On January 11th, the Supreme Court of the United States will hear Friedrichs vs California Teachers Association, a case concerning the constitutionality of agency fees paid by public employees for union representation. This is a case brought by Rebecca Friedrichs and other plaintiffs for relief from having to pay those agency fees and for protection of their First Amendment rights.
There are some who would claim that this is all about money, money, money. As if money is speech.
While it might be convenient to frame the case as a free speech case, in my view it is not. This is a contract case, nothing more. Not only is it a contract case, the Justices will have an opportunity to break decades of settled law if they rule in favor of the plaintiffs.
While some would like to emphasize the damages sustained by people who object to the agency fees and be forced to pay them to keep their job, it is important to remember that people have a right to collective bargaining.
Collecting bargaining means contracts and lawyers write contracts. Experts review the contracts to make sure they are sound. Even Justice Antonin Scalia agrees that professional services for union representation costs money. The Friedrichs case is not really about eliminating the need for public sector employees to pay for "political" activities and services performed by the union. That was already decided in 1977 in Abood v. Detroit Board of Educatio. Since the political use of the fees has already been settled, this isn't about free speech. This is about gutting the ability of unions to fund themselves.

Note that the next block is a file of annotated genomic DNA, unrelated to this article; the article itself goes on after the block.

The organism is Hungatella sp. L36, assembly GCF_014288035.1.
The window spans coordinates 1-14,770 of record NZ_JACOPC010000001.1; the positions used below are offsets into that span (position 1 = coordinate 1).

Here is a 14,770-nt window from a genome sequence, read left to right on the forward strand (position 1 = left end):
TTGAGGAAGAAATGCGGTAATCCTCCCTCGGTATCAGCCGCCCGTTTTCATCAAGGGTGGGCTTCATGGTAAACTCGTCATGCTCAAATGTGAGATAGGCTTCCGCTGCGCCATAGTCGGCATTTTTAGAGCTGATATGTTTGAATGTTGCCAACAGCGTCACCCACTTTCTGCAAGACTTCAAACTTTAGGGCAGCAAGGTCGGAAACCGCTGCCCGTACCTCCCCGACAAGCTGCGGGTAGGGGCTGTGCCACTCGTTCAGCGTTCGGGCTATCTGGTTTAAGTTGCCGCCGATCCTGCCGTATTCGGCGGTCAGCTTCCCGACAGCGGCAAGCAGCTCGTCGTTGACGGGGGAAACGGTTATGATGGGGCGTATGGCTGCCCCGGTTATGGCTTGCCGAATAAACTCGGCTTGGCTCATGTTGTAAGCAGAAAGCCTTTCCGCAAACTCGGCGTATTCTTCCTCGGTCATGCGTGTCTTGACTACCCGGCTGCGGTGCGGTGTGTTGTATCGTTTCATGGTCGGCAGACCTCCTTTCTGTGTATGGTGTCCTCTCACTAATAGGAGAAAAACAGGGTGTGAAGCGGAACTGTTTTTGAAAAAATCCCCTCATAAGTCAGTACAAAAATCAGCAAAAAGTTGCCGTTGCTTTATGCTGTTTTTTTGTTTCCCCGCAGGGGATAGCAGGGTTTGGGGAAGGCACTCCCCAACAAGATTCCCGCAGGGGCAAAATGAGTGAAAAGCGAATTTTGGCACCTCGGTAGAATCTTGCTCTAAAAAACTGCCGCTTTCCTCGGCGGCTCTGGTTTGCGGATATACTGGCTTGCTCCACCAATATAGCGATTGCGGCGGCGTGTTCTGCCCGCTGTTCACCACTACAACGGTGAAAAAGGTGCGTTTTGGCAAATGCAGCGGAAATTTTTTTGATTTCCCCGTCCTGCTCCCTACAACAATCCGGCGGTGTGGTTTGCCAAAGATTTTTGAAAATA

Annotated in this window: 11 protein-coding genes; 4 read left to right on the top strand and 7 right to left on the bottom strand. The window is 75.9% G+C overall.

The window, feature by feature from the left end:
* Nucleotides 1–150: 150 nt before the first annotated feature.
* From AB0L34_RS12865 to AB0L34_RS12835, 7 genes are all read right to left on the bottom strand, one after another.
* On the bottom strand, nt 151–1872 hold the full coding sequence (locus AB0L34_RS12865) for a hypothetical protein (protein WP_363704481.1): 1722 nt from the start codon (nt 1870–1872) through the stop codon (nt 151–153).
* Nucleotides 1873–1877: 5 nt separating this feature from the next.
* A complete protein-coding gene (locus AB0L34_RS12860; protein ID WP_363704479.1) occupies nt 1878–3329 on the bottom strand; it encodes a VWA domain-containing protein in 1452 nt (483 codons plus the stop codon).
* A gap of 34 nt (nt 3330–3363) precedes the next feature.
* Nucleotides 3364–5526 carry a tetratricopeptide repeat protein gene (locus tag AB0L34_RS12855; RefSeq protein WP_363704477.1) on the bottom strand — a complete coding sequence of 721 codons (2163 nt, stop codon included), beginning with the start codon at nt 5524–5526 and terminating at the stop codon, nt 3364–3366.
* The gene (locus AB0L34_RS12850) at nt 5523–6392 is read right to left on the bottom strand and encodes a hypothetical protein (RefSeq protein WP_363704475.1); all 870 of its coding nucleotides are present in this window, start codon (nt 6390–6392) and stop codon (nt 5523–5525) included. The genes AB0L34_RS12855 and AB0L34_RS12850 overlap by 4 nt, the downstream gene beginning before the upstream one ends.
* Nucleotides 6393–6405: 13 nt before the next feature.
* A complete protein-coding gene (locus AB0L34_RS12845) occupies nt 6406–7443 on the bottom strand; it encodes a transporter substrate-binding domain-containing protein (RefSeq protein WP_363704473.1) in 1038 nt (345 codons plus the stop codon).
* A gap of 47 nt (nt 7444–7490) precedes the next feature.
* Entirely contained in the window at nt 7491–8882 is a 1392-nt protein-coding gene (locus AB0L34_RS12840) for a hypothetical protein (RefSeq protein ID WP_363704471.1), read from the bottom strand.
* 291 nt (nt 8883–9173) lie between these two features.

As noted in the SCOTUS Blog, eliminating the fees for non-members would force a wave of renegotiation of thousands of contracts and allow free-riding. Free-riding in this context means that non-union members get the benefit of union scale compensation and other negotiated benefits without having to pay for them. This is a violation of the right to contract, a right protected by the Constitution. See article 1, section 10. The right to contract is one of the core protections provided by the Constitutions and The Founders found it necessary to put it in the first article.
Free-riding is a simple concept. Imagine that you're on a street corner and you hail a cab. You get in and give the destination, but just as you're ready to leave, someone else jumps in for the ride. Your unwelcome guest claims a right to ride along with you without paying the fare. That is what Friedrich and her cohorts are trying to do to a union.
Unions often seek exclusivity in their contracts and they need adequate compensation for their services. You're either a union shop or not. You're either a member or not. If you're not a member, should you be entitled to union scale compensation, negotiated by a profession team in a collective bargaining agreement? I say no.
The debate in public discourse over union fees has shifted lately to emphasize the free speech rights of the non-members, yet fails to address the contract rights of the union members. Unions are a free market response to an environment already hostile to workers. They are a requirement to maintaining a necessary balance between employers and workers. They help to ensure that when productivity gains are made, that employees have an opportunity to enjoy the fruits of their labors.
Wages have been stagnating for 40 years, and the people who own capital have been largely successful in decoupling productivity from wages. This attack on the right to contract by Friedrich and her associated plaintiffs is just one more attempt to chip away at, and eventually eliminate collective bargaining, everywhere. It is an attempt to assert minority power over a majority, clothed in individual rights.
While a ruling against the unions would not completely eviscerate the unions, it would set off a wave of negotiations of settled contracts. It would go against decades of settled law that many businesses and unions have come to rely upon. It would remind us once again how much capital hates labor.